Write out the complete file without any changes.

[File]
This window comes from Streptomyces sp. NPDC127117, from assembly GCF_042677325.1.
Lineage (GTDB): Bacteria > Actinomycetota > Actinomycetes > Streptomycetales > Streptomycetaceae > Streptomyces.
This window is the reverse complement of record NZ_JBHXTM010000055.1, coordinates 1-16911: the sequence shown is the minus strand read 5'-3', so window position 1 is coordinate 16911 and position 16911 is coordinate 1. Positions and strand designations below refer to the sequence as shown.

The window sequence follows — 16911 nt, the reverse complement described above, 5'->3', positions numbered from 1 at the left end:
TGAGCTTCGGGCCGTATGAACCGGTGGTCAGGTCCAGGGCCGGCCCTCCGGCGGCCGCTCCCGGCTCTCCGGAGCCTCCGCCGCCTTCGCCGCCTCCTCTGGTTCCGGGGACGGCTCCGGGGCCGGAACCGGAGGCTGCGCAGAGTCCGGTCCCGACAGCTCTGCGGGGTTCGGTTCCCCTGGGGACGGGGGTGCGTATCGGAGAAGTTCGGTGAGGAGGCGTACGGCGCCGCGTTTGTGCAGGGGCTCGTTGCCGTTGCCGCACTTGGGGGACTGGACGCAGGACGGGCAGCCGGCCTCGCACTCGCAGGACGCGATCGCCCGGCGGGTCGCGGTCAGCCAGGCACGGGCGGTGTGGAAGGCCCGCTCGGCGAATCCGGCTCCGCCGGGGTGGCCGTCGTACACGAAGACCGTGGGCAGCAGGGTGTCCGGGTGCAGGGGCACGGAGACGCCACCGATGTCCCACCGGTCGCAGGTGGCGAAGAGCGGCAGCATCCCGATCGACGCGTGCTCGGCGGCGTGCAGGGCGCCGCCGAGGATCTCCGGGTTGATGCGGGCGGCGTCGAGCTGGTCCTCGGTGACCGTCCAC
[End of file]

This window comes from Streptomyces sp. NPDC127117, from assembly GCF_042677325.1.
Lineage (GTDB): Bacteria > Actinomycetota > Actinomycetes > Streptomycetales > Streptomycetaceae > Streptomyces.
This window is the reverse complement of record NZ_JBHXTM010000055.1, coordinates 1-16911: the sequence shown is the minus strand read 5'-3', so window position 1 is coordinate 16911 and position 16911 is coordinate 1. Positions and strand designations below refer to the sequence as shown.

The window sequence follows — 16911 nt, the reverse complement described above, 5'->3', positions numbered from 1 at the left end:
TGAGCTTCGGGCCGTATGAACCGGTGGTCAGGTCCAGGGCCGGCCCTCCGGCGGCCGCTCCCGGCTCTCCGGAGCCTCCGCCGCCTTCGCCGCCTCCTCTGGTTCCGGGGACGGCTCCGGGGCCGGAACCGGAGGCTGCGCAGAGTCCGGTCCCGACAGCTCTGCGGGGTTCGGTTCCCCTGGGGACGGGGGTGCGTATCGGAGAAGTTCGGTGAGGAGGCGTACGGCGCCGCGTTTGTGCAGGGGCTCGTTGCCGTTGCCGCACTTGGGGGACTGGACGCAGGACGGGCAGCCGGCCTCGCACTCGCAGGACGCGATCGCCCGGCGGGTCGCGGTCAGCCAGGCACGGGCGGTGTGGAAGGCCCGCTCGGCGAATCCGGCTCCGCCGGGGTGGCCGTCGTACACGAAGACCGTGGGCAGCAGGGTGTCCGGGTGCAGGGGCACGGAGACGCCACCGATGTCCCACCGGTCGCAGGTGGCGAAGAGCGGCAGCATCCCGATCGACGCGTGCTCGGCGGCGTGCAGGGCGCCGCCGAGGATCTCCGGGTTGATGCGGGCGGCGTCGAGCTGGTCCTCGGTGACCGTCCAC